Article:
Event planners and providers are looking for ways to mitigate the ballooning costs go audiovisual services. (Jacob Slaton Photography)
Inflation hit a four-decade high of 9.1 percent in June, putting continued pressure on consumer’s wallets nearly everywhere that people spend money. It is just one of many issues audiovisual suppliers — as well as event organizers working with tight budgets for their events — are facing right now, according to John Rissi, senior vice president, customer and industry engagement at event tech and production company Encore.
“Everything has gone up across the board,” Rissi said. “But if we were to apply all the increases that we’ve experienced in our pricing, nobody would be able to afford us.”
The cost of AV gear, travel for technicians, and trucking have all risen significantly, Rissi said, with the cost of everyday equipment like screens and video projectors increasing anywhere from 15 to 50 percent. The transportation and travel costs have prompted suppliers and planners alike to think critically about smarter ways of moving AV resources. For Encore, this has meant focusing on systems that allow them to track how their equipment and workforce are being used.
“We’re able to know where the equipment is, how long it’s going to be used, when it needs to be at the next venue,” Rissi said. “That’s a big advantage, and that’s what allows us to not just pass on all of the extra costs.” It’s the same story with staffing — with meticulous tracking, Encore can keep tabs on who has worked certain hours, where their last job was, and how easy or difficult it is for them to move to another destination for the next event.
Event organizers, according to Annette Suriani, CMP, CFMP, DES, principal and chief meeting strategist at AMS Meetings Solutions and executive director of the Association of Meeting Professionals (AMPs), should also be doing their part to help suppliers work more efficiently to help save their own budgets. Since returning to face-to-face events in 2021, Suriani has needed to increase event budgets anywhere from 20-30 percent to make room for widespread price increases. One way she is mitigating AV costs is communicating with venues about AV setups of events taking place immediately before hers.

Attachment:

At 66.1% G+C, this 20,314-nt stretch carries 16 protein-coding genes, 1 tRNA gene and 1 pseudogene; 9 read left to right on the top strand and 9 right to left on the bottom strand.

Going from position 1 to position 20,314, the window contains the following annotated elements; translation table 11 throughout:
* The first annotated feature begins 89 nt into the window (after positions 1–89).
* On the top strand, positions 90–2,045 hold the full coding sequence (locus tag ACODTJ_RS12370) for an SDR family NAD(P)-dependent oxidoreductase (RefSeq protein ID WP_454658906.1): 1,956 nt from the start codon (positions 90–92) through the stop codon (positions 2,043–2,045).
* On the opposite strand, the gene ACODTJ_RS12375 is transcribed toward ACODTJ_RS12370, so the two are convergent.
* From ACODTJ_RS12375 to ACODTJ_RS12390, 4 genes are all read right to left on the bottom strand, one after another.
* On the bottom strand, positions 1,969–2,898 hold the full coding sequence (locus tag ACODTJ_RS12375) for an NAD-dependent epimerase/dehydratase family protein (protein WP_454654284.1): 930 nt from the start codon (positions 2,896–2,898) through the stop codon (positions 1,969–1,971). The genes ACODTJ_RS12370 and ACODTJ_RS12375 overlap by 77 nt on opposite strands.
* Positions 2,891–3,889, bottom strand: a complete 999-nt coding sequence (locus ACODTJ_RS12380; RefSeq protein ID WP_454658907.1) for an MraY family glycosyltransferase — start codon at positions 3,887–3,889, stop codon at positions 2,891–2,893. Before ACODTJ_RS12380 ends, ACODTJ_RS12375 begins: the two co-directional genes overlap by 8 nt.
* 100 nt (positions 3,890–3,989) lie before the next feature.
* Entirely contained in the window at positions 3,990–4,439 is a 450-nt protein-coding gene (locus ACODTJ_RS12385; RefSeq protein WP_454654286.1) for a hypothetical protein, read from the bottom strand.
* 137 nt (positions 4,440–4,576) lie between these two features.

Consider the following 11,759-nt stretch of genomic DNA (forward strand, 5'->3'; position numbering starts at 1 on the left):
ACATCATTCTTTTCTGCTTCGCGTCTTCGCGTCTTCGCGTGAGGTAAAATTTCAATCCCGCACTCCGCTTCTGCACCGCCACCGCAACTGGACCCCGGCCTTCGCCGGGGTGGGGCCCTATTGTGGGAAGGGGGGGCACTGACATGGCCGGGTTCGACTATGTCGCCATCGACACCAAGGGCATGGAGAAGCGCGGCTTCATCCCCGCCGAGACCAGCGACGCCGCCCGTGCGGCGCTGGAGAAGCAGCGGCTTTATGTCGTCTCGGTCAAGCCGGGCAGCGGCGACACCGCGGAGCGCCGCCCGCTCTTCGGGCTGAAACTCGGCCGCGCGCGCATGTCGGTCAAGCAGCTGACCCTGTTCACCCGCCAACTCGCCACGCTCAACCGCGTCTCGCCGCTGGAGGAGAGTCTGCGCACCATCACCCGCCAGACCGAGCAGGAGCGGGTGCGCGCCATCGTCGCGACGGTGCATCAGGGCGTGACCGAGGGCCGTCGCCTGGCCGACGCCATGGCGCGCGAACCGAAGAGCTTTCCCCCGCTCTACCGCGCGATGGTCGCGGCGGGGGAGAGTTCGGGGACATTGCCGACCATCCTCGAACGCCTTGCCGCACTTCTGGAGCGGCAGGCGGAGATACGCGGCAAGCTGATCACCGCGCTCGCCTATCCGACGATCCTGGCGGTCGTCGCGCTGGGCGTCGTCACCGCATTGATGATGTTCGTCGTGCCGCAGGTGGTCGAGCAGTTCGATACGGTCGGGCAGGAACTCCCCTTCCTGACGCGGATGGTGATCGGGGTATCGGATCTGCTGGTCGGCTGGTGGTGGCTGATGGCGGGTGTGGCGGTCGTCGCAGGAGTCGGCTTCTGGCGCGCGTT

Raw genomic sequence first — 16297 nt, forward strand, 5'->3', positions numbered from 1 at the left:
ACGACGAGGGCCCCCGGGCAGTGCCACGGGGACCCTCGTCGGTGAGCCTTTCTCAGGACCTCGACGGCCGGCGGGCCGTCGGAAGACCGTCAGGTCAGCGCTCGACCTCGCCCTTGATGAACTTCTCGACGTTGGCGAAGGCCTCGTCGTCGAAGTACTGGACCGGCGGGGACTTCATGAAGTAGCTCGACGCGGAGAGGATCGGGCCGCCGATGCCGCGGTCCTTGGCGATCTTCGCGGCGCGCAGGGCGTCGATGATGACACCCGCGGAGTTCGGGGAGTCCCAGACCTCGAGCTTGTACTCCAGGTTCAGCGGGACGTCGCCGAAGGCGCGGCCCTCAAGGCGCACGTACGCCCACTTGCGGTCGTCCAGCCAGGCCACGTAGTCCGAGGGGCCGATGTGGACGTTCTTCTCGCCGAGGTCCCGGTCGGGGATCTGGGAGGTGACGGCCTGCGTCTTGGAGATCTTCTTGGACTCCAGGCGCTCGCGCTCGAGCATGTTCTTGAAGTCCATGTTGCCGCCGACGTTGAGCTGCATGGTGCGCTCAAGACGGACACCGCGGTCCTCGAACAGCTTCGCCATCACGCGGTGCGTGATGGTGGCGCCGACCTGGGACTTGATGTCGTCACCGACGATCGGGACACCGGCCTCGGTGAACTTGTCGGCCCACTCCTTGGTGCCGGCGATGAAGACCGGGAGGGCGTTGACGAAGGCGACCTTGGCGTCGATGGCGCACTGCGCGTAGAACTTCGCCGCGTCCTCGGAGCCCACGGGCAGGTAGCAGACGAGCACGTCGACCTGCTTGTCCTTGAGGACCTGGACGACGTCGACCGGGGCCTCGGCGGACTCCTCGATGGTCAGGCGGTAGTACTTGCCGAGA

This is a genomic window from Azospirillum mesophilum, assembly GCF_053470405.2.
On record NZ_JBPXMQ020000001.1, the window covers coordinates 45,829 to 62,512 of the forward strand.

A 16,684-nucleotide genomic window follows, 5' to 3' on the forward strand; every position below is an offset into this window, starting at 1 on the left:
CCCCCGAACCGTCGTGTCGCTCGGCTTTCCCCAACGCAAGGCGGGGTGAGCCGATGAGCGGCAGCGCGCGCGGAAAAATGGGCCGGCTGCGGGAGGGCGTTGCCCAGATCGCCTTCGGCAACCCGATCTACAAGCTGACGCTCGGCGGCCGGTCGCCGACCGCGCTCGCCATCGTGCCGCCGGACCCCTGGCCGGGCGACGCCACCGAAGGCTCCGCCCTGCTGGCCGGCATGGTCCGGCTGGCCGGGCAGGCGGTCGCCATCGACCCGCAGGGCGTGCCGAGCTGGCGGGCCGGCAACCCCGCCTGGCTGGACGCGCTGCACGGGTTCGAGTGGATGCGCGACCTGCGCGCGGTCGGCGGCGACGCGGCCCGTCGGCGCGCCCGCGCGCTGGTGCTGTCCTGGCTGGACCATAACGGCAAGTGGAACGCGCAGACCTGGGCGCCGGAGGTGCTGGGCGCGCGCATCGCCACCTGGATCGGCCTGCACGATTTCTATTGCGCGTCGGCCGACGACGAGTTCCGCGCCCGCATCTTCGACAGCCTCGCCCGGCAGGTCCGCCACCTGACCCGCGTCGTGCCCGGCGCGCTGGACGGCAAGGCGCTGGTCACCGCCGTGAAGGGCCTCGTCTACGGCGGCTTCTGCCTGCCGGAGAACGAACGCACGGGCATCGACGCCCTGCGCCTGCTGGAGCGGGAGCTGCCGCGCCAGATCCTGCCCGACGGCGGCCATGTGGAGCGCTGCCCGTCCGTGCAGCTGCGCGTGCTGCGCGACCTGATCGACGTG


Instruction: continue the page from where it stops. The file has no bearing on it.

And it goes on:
“Find out who is going to be in that room before you,” she said, suggesting that event organizers can ask their AV company to talk to the previous event’s AV company or in-house provider. “See what they used, what rigging has been done, what lighting has been set up already. And piggyback off that.”
Roberta Sumner, principal at VRS Meetings & Events, also has had to get creative when it comes to getting equipment to events on time and in a cost-effective way. With two back-to-back events in Las Vegas and Miami, her regular AV production company made the decision to rent equipment in Las Vegas rather than transporting it from its original destination because “it was cheaper,” Roberta Sumner said.
Looking locally to cut AV costs, Suriani said, has helped lessen the astronomical costs associated with travel. “Trying to get trucks, trying to get buses, even flying stuff out — rates have gone up so much,” she said. “I just did a meeting in Orlando in May. We have a production company, but they did not bring any of their own equipment, because they didn’t want to have to truck it.” Her AV provider rented equipment from the in-house company and negotiated pricing on their own. “Whatever you source locally,” she said, “you’re going to save some money.”